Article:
Profile: Hanna Shim

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We are shining the spotlight on Hanna from our Creative Services team in today’s blog. As a Junior Graphic Designer, Hanna brings our stories to life through her creativity and visual skills. Outside of work, Hanna is an artist, graphic designer, and photographer who recently had her sculptures displayed at Cordis Hotel for Auckland Art Week. We chat to her about her art, the meaning behind her headless animal sculptures, and what inspires her.

Hi Hanna! Can you tell us more about yourself and your role at IAG?

I’m a Junior Graphic Designer from the Creative Services team. I help give visual solutions to our IAG brands across different areas. I think a little infusion of creativity really brings life to valuable content!

I’ve been with IAG for almost a year now. Before that, I was in completely different field, far from insurance and the corporate world.

We love the recent installation you created that was displayed at Cordis Hotel! Why did you choose mushrooms for the artwork? Can you tell us more about the piece?

I created those mushrooms back in 2017 for my solo exhibition at Whitespace gallery in Ponsonby. My art practice always contains some kind of contradiction and twist. I think I was drawn to mushrooms because of their naive appearances with a sinister undertone.
The mushroom installation at Cordis is called ‘Lost in the forest’. It narrates a story (written by me) about a life wanderer — which depicts the agony as an artist and being alienated from the world’s notion of success.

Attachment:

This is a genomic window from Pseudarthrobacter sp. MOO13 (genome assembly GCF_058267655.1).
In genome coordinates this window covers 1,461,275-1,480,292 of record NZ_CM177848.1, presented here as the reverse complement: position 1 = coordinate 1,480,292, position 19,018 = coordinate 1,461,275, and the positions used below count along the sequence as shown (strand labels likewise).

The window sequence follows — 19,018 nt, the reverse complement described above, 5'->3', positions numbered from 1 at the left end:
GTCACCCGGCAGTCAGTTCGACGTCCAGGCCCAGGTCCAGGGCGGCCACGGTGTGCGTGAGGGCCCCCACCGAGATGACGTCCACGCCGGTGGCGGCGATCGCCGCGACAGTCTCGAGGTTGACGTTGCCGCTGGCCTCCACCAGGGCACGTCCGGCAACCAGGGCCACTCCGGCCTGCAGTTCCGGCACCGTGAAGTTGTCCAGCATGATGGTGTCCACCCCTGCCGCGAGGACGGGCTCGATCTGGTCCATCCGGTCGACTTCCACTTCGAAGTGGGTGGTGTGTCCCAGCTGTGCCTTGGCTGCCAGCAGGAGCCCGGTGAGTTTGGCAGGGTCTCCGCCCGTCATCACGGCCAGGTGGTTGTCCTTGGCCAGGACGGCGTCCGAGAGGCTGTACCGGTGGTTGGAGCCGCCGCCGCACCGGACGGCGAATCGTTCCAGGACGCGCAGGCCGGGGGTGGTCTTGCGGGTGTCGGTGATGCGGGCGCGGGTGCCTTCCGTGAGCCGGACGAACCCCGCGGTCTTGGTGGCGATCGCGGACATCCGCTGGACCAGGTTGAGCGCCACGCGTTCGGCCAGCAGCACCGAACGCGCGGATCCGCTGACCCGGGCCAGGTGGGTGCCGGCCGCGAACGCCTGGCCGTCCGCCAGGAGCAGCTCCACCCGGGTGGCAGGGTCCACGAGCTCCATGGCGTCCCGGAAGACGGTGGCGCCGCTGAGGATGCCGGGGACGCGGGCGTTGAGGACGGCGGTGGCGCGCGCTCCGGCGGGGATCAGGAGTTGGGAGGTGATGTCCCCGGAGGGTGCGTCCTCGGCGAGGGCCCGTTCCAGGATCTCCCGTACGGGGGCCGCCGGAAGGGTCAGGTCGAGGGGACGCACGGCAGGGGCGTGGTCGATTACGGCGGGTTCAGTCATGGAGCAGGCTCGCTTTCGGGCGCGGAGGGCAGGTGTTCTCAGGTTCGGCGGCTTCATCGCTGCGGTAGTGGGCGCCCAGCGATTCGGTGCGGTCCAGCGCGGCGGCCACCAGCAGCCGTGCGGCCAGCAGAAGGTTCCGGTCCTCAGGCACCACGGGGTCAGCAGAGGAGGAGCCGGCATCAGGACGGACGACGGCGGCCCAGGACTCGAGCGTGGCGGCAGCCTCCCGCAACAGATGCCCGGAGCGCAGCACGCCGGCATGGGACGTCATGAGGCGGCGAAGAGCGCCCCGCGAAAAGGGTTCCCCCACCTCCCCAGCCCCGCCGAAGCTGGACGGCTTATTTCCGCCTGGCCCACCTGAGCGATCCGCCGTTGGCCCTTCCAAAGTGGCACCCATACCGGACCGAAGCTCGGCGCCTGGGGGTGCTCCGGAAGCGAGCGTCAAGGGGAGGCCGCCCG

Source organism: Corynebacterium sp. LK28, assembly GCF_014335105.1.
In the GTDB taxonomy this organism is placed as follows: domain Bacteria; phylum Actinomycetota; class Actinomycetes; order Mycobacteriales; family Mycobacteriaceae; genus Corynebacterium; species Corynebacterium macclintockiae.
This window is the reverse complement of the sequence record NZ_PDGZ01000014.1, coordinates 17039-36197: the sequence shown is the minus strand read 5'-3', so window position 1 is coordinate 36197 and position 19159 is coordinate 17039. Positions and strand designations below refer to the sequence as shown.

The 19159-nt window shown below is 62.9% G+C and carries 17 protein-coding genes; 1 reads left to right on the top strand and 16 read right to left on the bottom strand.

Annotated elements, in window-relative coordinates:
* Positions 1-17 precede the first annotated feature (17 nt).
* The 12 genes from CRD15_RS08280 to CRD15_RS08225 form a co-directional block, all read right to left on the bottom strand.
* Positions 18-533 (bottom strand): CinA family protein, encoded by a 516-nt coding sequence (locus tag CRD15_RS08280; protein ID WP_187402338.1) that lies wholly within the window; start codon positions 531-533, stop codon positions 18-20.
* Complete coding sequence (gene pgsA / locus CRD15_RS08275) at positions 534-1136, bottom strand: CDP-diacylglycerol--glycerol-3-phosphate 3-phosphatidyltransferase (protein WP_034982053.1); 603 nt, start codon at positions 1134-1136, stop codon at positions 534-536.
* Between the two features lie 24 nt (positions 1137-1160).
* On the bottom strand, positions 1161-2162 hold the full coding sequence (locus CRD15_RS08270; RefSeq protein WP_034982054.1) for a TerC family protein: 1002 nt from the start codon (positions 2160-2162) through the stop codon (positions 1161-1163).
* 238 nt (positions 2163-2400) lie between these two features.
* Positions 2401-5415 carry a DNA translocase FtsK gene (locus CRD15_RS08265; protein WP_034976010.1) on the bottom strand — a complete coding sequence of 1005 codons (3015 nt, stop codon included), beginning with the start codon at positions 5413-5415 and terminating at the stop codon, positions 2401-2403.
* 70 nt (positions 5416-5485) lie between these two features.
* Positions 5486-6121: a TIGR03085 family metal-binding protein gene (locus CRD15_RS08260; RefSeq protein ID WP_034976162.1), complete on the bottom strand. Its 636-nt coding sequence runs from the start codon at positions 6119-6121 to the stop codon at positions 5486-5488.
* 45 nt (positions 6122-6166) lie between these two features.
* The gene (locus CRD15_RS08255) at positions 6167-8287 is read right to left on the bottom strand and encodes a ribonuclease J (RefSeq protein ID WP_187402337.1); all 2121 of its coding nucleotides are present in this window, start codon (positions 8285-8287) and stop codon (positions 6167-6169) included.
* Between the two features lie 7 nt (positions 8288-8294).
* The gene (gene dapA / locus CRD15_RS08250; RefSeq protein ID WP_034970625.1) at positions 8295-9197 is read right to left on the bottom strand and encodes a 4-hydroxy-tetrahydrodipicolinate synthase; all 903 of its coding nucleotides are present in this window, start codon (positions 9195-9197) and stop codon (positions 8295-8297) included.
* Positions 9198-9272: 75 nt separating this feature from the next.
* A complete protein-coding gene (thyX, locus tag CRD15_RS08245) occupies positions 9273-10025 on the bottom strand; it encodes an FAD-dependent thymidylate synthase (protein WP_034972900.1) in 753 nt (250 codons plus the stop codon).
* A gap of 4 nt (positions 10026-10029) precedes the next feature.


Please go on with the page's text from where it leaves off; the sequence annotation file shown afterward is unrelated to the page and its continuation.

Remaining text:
The way the sculpture has been installed is suggesting viewers to perambulate around the objects. Observing and experiencing – almost offers a short-term meditation or escapism from the reality. This allows the viewers to have a chance to stop and find themselves in their own forests – to see themselves from a third person point of view, while the contemporary lifestyle imposes rushing and fast-paced situations on people.
Showing my work in Cordis was a great opportunity for me. It was one of the event for Auckland Art Week, and I get so excited to see how people react to unexpected art piece in public.

If anyone interested in art and don’t know where to start, I recommend to look up Late Night Art!

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What inspires you?

I get inspirations from stories, tales, diaries, moments, relationships, situations, memories, spaces and so on. Yes, I’m talking about everything! But my biggest influence is definitely my mother. She’s always been a crafty lady as well as great supporter of my art practices. As you can see most of my artworks are made of fabrics. She taught me how to sew, how to make patterns, and how to use tools. Even now, every time I get stuck I ask her for tips!

What’s next for you? Any other exhibitions or work coming up?

Next year in March, I’m looking forward to do my first exhibition in South Island. I want to produce an installation piece that embraces graphic design & art.

The biggest difference between art & design for me is the existence of target audience. Art can speak to themselves but design requires target audiences. I guess I started thinking more strategically about the customer experience side of Fine Art!

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What’s your favourite piece of art work?

Among mine? or other artists’? Well, let me answer both.

My all-time favourite artist is Francis Upritchard. She’s a New Zealander now based in London. She makes quirky little human sculptures!
Among mine would have to be Jack the kiwifruit horse, 2011. This is my first soft sculpture as well as the first headless animal. Back in 2011, I was having an identity crisis. End up making this headless series, which means ‘multiple identities make no identity’.

See more of Hanna’s art here.

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